“I bless you to do as many prostrations as you wish. And, if you can, keep vigil all night long.”

Fr. Tikhon used to say that in monasteries you can find both those who are still learning monastic life and those who have already succeeded in achieving spiritual heights. Examples of the latter were Fr. Matthaeos (Matthew) of Karakallou Monastery, Fr. Athanasios of Iveron Monastery (he would confess his sins to Fr. Tikhon), and another Fr. Athanasios of Esphigmenou Monastery.

There is a short selection of Elder Tikhon’s sayings:

“After three years in a cenobium, a monk is ready for spiritual warfare.”

“Good habits are virtues, and bad habits are passions.”

“Let a monk not connect with animals because they will win his mind and heart and the monk will waste his love on animals instead of giving it wholeheartedly to God.” The elder pointed out that St. Basil the Great forbad monks to take Communion if they petted a cat or a dog shortly before that.

“The prayer, ‘Lord Jesus Christ, have mercy upon me!’ is the pure wheat.”

“A good, obedient monk will be able to acquire the habit of unceasingly repeating the Jesus Prayer.”

“If you don’t exercise caution while reading the Gospel, you may fall into delusion like Origen.”

“Better three prostrations with humility than 1,000 prostrations with arrogance. Only humility will save us! Few people have acquired humility of mind and it is almost impossible to find them!”

Elder Tikhon loved humility so much that he travelled the length and breadth of Mt. Athos in search of a humble man. At long last he found an elder at Esphigmenou Monastery who was arrayed in true and perfect humility. True, there were other humble elders too, but they were hidden from our eyes. Fr. Tikhon was frequently invited to Esphigmenou Monastery to hear its monks’ confessions (then the community numbered over sixty members).

The elder particularly venerated St. Anthony of the Caves and used to celebrate the Liturgy in the cave where the venerable father lived. After that Fr. Tikhon would return to his cell (the elder walked very fast). He was on friendly terms with St. Silouan the Athonite, who after his repose appeared to Fr. Tikhon and conversed with him.

An elder from Karyes related:

“Fr. Tikhon was very simple and lived in his own world. He exerted enormous spiritual effort. Although Fr. Tikhon was a great faster, he was strongly built. Whenever he came to our cell and we offered him some food, he only took two spoons as a blessing. There are no elders like him any more, so it is no use trying to find them.”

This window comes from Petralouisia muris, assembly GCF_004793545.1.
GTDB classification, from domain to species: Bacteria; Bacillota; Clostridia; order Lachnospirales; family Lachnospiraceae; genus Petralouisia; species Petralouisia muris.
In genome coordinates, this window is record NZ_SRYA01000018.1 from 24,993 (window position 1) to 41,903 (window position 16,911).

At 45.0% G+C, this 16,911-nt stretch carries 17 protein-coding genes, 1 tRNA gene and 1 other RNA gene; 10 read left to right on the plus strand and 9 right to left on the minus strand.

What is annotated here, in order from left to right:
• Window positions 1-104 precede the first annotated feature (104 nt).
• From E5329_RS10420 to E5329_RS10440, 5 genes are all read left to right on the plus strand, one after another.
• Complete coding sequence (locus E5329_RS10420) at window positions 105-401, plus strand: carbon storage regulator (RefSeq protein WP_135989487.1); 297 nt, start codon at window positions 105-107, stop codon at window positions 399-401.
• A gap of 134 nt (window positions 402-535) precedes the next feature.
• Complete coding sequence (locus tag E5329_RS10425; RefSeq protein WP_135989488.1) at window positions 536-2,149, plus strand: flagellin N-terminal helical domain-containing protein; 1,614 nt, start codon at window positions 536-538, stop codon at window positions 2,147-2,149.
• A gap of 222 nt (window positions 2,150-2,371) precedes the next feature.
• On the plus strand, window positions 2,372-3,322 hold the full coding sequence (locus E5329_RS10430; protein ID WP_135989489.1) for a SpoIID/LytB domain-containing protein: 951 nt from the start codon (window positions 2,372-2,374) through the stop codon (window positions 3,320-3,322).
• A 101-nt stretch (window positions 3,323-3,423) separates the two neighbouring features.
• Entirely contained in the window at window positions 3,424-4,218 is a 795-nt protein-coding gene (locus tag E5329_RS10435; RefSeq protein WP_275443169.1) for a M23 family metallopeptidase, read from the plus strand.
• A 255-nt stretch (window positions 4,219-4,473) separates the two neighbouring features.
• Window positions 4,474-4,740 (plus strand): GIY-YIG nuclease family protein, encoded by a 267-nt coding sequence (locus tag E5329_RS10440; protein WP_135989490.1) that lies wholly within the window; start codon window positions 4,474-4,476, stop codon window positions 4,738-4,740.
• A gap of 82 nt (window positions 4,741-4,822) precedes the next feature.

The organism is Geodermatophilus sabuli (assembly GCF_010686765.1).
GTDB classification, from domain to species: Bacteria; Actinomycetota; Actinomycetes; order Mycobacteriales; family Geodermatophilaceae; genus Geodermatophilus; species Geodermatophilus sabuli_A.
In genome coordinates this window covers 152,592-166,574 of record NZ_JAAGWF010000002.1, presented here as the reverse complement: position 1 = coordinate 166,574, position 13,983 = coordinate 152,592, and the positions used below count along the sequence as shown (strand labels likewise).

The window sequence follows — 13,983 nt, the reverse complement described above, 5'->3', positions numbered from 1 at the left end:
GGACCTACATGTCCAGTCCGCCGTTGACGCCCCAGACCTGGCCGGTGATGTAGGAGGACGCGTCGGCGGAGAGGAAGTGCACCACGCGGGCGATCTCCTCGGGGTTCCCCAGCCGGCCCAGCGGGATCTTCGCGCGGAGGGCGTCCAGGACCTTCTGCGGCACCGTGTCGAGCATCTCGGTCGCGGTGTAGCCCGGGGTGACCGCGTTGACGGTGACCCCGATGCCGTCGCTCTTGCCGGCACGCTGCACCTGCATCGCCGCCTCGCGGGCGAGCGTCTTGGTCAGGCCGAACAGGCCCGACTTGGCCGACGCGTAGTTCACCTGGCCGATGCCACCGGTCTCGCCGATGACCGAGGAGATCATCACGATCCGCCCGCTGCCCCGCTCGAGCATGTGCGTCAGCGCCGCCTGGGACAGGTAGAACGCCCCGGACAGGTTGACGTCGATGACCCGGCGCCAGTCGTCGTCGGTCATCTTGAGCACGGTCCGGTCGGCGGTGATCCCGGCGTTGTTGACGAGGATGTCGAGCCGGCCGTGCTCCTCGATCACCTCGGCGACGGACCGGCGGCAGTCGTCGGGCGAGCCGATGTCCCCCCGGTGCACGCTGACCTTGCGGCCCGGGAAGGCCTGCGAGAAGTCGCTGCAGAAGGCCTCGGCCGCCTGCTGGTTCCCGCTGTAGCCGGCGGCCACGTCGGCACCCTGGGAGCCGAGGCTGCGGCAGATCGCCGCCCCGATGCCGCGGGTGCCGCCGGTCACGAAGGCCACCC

Once Fr. Tikhon told his monks not to open his grave after his death7. But one of the monks thought: “I will exhume his body all the same and say, ‘Bless me!’” His thought was revealed to the elder and he said instantly:

“There is no blessing for this!”

And his precious relics remain buried to this day, awaiting the general resurrection. The righteous man fell asleep in the Lord on September 10/23, 1968. Shortly before his repose Fr. Tikhon saw the Holy Theotokos together with Sts. Sergius of Radonezh and Seraphim of Sarov in a vision, and they promised to meet him in eternity after the feast of the Nativity of the Mother of God. Elder Paisios, his disciple, was with him in his last days. The Venerable Paisios attended up on Fr. Tikhon, buried him, became his successor in the hermitage cell, and later wrote down his Life, which was published after his (Fr. Paisios’s) death. May his prayers ever be with us! Amen.

Hieromonk Euphemios the Athonite
Translation from Russian version by Dmitry Lapa


1 An area near Karyes, the administrative center of the monastic republic of Mt. Athos.

2 An area in the southern extremity of Mt. Athos, noted for its wilderness, harsh conditions, and the austere life of its hermits.

3 An area near Karyes on Mt. Athos.

4 In the Greek Orthodox tradition, not all priests are qualified to hear confessions. This right is conferred only on some priests by a bishop in a special rite.

5 A comprehensive school at the Skete of St. Andrew the First-Called and St. Athony the Great at Vatopedi Monastery.

6 St. Paisios the Athonite, who was a disciple of Elder Tikhon.—OC.

7 In Greece bones of dead people are exhumed several years after their death and placed at ossuaries so that their graves could be reused by other relatives of the same family. Bones of monks in Greek monasteries are kept at special ossuaries too.